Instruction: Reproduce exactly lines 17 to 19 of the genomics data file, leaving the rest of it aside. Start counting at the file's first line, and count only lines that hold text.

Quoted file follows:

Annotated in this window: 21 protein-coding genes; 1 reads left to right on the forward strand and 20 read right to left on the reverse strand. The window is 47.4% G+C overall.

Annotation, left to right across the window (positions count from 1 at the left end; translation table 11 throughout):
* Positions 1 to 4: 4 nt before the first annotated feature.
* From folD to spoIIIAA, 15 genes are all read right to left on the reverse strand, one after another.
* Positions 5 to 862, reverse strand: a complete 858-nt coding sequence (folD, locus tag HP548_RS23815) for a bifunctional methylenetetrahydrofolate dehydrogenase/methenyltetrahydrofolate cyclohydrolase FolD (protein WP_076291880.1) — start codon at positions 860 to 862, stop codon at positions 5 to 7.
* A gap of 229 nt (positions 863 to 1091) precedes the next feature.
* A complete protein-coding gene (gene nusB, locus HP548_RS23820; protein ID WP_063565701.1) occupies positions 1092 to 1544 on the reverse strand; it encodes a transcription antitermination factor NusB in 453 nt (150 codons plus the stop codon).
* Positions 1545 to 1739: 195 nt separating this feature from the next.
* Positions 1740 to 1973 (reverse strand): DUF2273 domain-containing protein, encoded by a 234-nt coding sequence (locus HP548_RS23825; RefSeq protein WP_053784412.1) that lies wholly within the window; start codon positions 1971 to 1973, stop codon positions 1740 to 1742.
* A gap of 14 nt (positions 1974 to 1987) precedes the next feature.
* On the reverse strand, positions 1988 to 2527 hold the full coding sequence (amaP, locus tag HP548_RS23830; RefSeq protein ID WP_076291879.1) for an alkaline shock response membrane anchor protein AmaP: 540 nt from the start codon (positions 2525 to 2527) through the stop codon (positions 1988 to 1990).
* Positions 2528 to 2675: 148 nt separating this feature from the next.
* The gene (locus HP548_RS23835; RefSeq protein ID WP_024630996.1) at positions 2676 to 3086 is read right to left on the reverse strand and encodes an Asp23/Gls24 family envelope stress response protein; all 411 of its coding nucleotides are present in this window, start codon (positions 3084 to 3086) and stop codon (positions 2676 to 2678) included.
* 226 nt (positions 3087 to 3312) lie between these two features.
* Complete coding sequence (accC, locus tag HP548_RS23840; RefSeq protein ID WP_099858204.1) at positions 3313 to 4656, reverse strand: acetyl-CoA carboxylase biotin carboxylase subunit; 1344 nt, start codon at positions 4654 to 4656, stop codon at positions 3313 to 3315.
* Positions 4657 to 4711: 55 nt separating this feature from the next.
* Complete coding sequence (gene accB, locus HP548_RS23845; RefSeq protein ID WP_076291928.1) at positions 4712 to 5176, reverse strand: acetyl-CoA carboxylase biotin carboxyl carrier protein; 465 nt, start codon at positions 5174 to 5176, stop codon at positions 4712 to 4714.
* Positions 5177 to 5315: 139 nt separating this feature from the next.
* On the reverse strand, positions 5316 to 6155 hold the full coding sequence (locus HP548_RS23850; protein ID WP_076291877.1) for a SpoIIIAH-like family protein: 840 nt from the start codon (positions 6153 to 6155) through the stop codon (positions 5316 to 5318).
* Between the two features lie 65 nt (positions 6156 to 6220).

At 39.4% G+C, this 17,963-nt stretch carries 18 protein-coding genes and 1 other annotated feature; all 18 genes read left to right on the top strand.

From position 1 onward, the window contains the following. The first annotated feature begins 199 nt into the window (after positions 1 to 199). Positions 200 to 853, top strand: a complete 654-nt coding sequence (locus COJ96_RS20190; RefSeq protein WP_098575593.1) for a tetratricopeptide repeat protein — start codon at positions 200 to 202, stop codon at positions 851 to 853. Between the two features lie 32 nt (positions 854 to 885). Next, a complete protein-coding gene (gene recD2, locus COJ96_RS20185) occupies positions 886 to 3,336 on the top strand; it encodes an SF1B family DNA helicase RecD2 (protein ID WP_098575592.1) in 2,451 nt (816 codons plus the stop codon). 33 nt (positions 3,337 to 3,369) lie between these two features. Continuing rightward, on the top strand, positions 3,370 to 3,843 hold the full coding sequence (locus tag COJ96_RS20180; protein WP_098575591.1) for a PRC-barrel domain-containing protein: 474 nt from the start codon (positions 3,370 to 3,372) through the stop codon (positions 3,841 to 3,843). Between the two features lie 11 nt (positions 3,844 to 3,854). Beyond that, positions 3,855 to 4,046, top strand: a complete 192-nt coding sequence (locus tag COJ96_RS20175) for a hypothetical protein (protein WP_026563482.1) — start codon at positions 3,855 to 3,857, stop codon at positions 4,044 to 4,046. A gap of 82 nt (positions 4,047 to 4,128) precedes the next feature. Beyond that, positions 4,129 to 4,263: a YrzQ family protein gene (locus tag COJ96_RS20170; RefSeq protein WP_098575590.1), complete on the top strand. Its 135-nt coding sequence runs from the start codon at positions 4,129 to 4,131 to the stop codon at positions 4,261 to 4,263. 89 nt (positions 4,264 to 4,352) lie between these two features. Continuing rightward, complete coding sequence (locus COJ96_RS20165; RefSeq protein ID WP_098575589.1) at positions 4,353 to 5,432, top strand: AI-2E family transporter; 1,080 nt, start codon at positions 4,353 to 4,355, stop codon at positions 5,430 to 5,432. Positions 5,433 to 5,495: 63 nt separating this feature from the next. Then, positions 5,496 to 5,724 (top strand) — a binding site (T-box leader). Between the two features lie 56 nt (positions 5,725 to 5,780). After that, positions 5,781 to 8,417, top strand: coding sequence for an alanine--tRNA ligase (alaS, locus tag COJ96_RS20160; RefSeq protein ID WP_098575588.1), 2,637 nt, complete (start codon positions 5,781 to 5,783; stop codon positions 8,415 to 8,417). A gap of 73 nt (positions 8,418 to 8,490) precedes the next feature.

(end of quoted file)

* Complete coding sequence (gene accB, locus HP548_RS23845; RefSeq protein ID WP_076291928.1) at positions 4712 to 5176, reverse strand: acetyl-CoA carboxylase biotin carboxyl carrier protein; 465 nt, start codon at positions 5174 to 5176, stop codon at positions 4712 to 4714.
* Positions 5177 to 5315: 139 nt separating this feature from the next.
* On the reverse strand, positions 5316 to 6155 hold the full coding sequence (locus HP548_RS23850; protein ID WP_076291877.1) for a SpoIIIAH-like family protein: 840 nt from the start codon (positions 6153 to 6155) through the stop codon (positions 5316 to 5318).